The team knew they were in for a tough game against league leaders IES 2nds despite beating them at home 5-1 earlier in the season. They conceded two sloppy goals early in the game and after getting to half time without further damage they let in another soon after.

    3-0 down soon came 4-0 but third-placed Magpies hit back with late goals by Jake Sewell and skipper Matt Brand to lose 4-2. With three games left promotion is still a possibility for Magpies but they will need to beat Norwich City 4ths at home on Saturday (1.45) to have a realistic chance.

    END OF SEASON SENIOR AWARDS EVENING including Buffet & Disco please see above Men s 4ths . After their fine win over IES 3rds the previous week the team took a big step to avoiding relegation when they beat IES 4ths 1-0 away to move up to 5th place in their league. Their goal came in the last minute through Ali Williamson with his first for the club in thirteen years after he beat three players in the circle.

    What a goal! But they are still not completely safe although a win on Saturday at home to North Norfolk 2nds (12.00) would do the trick. Men s 5ths .

    They were up against league leaders Bury St Edmunds 4ths in the last game at Weybread by which time I have to confess I had sought the warmth of the clubhouse and with it an excellent meal thanks to the Ladies 1sts. Andy Caston twice brought his team level before Bury pulled away to lead 5-2. Lewis Belsey then scored to make the final score a respectable 5-3.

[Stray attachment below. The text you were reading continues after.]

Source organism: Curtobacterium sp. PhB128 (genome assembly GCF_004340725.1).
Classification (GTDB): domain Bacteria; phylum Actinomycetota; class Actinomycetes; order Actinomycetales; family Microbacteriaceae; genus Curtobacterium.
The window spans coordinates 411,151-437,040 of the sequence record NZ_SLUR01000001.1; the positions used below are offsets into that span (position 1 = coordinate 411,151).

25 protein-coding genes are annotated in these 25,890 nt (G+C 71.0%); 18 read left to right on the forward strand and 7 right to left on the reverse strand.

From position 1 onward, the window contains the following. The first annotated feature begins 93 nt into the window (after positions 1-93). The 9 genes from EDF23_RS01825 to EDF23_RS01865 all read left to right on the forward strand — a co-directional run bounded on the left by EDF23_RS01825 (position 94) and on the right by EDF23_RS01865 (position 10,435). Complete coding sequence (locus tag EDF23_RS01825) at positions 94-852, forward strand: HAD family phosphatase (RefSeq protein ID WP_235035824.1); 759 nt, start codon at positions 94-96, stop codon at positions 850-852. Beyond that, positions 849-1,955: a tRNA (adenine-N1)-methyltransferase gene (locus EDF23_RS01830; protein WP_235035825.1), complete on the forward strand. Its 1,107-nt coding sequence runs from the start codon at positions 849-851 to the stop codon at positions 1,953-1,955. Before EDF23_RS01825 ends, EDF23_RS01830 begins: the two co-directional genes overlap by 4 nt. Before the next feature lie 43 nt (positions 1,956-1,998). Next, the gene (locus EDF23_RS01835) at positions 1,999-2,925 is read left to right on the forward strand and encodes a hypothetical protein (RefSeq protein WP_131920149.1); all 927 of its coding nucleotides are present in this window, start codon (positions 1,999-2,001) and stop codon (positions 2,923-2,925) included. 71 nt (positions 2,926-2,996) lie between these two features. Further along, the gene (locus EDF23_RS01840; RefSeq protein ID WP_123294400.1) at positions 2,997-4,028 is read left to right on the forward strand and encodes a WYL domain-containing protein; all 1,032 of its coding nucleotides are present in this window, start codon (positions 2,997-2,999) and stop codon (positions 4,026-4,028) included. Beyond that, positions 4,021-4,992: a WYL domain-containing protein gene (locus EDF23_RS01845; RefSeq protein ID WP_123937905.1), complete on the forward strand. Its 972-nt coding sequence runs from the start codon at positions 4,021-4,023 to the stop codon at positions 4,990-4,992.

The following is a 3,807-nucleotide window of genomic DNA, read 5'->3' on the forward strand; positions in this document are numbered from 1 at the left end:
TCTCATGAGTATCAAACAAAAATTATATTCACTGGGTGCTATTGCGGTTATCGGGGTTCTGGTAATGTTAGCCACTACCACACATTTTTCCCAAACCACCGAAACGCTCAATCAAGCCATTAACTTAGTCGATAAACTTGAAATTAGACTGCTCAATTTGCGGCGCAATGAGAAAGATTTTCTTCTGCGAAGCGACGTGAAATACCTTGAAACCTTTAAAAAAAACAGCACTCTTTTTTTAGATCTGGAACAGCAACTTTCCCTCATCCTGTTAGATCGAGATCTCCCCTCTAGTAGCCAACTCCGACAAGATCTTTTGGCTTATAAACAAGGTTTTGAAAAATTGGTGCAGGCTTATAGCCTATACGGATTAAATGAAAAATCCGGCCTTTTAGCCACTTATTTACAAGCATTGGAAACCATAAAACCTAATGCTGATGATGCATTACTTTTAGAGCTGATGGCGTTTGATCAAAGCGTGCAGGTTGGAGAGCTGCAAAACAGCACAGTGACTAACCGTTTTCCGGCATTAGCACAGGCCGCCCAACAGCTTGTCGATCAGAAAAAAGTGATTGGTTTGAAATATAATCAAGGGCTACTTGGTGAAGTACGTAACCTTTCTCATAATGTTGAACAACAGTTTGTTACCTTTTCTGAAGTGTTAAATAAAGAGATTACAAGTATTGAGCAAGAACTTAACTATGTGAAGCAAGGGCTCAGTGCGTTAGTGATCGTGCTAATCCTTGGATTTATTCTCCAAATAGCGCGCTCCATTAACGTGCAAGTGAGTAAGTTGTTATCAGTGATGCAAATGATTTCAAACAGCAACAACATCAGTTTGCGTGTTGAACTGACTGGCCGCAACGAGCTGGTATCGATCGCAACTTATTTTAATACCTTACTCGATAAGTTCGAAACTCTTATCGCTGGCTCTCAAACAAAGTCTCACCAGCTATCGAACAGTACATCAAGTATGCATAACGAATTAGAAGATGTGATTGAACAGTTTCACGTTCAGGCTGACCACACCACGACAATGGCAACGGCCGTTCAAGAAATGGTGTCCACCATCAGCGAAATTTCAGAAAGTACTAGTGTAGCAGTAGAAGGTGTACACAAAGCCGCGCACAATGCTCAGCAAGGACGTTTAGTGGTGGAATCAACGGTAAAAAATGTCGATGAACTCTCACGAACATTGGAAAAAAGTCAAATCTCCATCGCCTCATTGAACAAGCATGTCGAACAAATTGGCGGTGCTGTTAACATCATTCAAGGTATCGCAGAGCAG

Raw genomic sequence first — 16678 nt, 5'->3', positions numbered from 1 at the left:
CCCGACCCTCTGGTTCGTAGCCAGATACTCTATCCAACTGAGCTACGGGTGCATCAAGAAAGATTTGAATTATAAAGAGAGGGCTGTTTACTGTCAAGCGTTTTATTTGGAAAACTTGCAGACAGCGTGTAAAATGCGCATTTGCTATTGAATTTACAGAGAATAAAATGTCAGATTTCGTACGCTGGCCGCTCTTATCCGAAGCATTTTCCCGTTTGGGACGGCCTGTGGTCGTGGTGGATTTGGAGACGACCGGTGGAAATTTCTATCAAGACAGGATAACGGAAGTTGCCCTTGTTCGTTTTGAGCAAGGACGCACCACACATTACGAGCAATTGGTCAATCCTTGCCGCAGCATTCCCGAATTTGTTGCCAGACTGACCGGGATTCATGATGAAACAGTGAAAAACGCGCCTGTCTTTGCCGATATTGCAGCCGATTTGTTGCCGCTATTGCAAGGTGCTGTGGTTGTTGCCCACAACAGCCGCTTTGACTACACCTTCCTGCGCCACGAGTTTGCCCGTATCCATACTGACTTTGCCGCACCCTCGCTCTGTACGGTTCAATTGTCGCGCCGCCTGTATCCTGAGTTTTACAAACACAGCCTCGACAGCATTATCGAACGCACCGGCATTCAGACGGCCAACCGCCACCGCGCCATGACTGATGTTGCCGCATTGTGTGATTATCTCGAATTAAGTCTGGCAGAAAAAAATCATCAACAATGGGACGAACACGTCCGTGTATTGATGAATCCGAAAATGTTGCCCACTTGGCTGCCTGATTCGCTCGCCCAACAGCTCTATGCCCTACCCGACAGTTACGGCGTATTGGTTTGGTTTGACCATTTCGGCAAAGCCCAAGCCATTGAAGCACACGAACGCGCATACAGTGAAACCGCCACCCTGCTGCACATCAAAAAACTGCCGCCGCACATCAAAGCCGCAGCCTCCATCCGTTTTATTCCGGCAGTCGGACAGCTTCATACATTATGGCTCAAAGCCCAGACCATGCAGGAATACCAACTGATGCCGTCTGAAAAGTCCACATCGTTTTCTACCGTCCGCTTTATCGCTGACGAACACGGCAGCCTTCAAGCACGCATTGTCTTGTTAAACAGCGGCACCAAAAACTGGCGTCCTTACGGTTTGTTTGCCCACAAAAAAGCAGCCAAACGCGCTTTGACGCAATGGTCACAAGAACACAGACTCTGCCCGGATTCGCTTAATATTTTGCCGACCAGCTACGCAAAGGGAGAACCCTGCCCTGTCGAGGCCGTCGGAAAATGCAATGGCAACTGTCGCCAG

On Saturday they are away to Thetford Town (2.30) who like them are in mid-table comfort. Men s 6ths . Eric Davy s team continues to amaze!

    Their 2-1 home win over Norwich Dragons 5ths was their seventh in their last eight games with the other ending in a draw. They were a goal down at half time before Eric got the equaliser (although this was incorrectly challenged in the clubhouse by jealous team-mates!) after Jon Wells had created the penalty corner. With seven minutes to go and with an appreciative roar from the spectators Richard Chopper Allcock fired home the winner after a shot from Roger Kent had come back off a post.

    The prospect of promotion for the team remains a concern (!) but they have three demanding games remaining including away to Norfolk Nomads on Saturday (2.30). Boys Development . While father Andy was scoring a brace for the 5ths sons Tom and Jake Caston were scoring the four goals by which the Dev team won 4-0 away to Pelicans.